Howl 2.0 at Roundhouse: Why we chose to re-imagine the poem for 2014

The founder of spoken word collective Poejazzi tells us why he’s bringing back Allen Ginsberg’s poem to the famous Chalk Farm Road venue

Ready for some Ginsberg with a thoroughly modern, urban twist?
Ready for some Ginsberg with a thoroughly modern, urban twist?
It may be 2014, but us humans still come home to a lot of the same issues as we did in 1955: how to live in cities populated by millions yet not feel alone? Who to love and how? Is there still a God and does he/she care? Who are we, really? How do we face death and the death of our dreams? What does it mean to be an individual within a conformist society?

Allen Ginsberg’s seminal poem, Howl, still has the capacity to shock and stir more than fifty years after its debut. And while it was written by a young man – and is filled with youthful vibrancy as well as disappointment – it transcends age.

There were numerous reasons why we chose to re-imagine Howl as HOWL 2.0. Chief among them was that it’s a bloody good poem, which contains enough heart to roar beyond its dense word associations, esoteric passages or its prohibitive length.

Our experience of working with Howl and watching others experience it is that people are often swept up in its turmoil, passion and unique rhythm. People become very attached to parts of this epic “obscene ode”, awaiting their favourite section to break through the hypnotic chant-like nature of the poem (mine is Part II containing the Moloch section, if you’re asking).


Howl speaks to the outcast in all of us, about the corners of our humanity we’re afraid of or ashamed to admit to. Topics such as sexuality are still divisive in modern day Britain. Another theme of Ginsberg’s seminal poem is mental illness, and with suicide still being the biggest killer of young men in England and Wales, it remains a discussion people seem reluctant to have.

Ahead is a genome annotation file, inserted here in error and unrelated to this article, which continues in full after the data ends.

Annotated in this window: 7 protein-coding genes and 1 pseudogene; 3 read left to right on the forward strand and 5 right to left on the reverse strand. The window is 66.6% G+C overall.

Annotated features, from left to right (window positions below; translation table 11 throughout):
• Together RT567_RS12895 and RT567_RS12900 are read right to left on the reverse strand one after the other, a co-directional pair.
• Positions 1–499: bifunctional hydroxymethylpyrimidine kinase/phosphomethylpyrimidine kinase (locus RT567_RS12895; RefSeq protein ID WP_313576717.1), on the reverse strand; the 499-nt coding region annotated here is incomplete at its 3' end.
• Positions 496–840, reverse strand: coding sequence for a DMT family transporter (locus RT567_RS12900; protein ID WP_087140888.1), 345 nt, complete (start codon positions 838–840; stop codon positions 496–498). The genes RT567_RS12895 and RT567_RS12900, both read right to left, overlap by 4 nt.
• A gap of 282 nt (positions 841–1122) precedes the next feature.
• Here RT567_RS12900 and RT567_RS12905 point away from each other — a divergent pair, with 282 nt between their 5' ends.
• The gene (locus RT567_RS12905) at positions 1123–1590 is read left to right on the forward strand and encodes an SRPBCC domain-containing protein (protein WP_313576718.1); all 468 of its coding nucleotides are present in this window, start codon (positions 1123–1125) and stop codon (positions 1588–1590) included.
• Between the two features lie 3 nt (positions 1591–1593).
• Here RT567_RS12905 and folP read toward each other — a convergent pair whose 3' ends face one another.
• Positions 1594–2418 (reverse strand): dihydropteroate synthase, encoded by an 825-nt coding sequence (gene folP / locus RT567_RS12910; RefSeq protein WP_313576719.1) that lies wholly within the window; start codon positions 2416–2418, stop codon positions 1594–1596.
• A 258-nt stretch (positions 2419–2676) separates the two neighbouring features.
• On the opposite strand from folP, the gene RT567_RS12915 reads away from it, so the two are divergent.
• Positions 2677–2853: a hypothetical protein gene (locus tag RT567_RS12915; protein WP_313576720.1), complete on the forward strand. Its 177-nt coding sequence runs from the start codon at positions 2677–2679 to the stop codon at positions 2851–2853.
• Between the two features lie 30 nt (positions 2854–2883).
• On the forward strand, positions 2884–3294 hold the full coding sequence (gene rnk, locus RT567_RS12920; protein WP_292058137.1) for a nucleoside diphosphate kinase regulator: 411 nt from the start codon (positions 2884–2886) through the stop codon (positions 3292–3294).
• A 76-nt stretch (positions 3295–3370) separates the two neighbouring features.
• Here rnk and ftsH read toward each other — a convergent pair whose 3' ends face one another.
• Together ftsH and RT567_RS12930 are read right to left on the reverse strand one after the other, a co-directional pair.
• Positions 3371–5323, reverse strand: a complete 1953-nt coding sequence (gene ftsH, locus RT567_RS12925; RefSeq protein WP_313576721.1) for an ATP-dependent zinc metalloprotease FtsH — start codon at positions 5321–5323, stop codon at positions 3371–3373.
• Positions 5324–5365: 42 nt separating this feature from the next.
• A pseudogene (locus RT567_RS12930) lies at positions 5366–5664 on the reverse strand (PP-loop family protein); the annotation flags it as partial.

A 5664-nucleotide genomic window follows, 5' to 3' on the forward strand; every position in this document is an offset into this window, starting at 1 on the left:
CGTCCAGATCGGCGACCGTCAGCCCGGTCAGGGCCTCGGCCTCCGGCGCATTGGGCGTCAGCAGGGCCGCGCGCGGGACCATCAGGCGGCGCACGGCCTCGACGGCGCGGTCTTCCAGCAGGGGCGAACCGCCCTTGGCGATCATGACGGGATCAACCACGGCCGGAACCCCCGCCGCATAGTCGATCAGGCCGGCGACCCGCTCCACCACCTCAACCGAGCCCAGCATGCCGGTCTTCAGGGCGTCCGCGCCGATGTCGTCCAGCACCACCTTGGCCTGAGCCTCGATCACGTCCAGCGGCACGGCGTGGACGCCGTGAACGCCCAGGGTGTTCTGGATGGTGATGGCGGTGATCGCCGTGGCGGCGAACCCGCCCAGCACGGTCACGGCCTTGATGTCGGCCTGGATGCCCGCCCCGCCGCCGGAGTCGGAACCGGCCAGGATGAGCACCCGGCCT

Themes like social anxiety also make up the fabric of Howl and, with UKIP’s fearful brand of politics making headway in the European Elections last weekend, or Stephen Lawrence and the 2011 riots still fresh in a lot of minds, Howl has not lost its power to communicate social tensions.

Of course, Howl 2.0 would not be complete without a soundtrack: we were privileged to commission some of its upcoming stars to contribute original scores for the show, including leftfield wunderkind Bagel Project, who will tour with Katy Perry later in the year, Dazed Digital’s 2013 One To Watch Alumni Pale, and Marc Pell of Micachu And The Shapes.

Altogether, there are 12 individual artists (including visual directors) all coming together to craft a modern retelling of a poem that has managed to become a classic and yet still has a cult, niche following.

In creating Howl 2.0 we have used imagery, music and observations audiences can recognise to enhance a poem that was intended to be experienced live as well as on the page, hopefully creating an unforgettable experience of one of poetry’s most controversial and atmospheric contributions.

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Howl 2.0 is at the Roundhouse tonight, May 29 & 30. Full info & last minute tickets here


  • Show Comments

  • Carol S

    Dear Kentishtowner people
    Love getting this every day (almost) but had a visceral shock just now to spot a hideously familiar face on your facebook segment. I do not want to see the Yorkshire Rippers photo as I enjoy your pages. Can anything be done?

  • Roseann C (@Rosy_in_the_sky)

    A brilliant poem about the disillusionment of our generation over the how shallow and fickle the American Dream (commercialism, capitalism ect) really is.

    I saw the best minds of my generation destroyed by madness, starving
    hysterical naked,
    dragging themselves through the negro streets at dawn looking for an angry
    angelheaded hipsters burning for the ancient heavenly connection to the
    starry dynamo in the machinery of night,

    Right on Allen! and nice work Roundhouse for bringing it back into the Limelight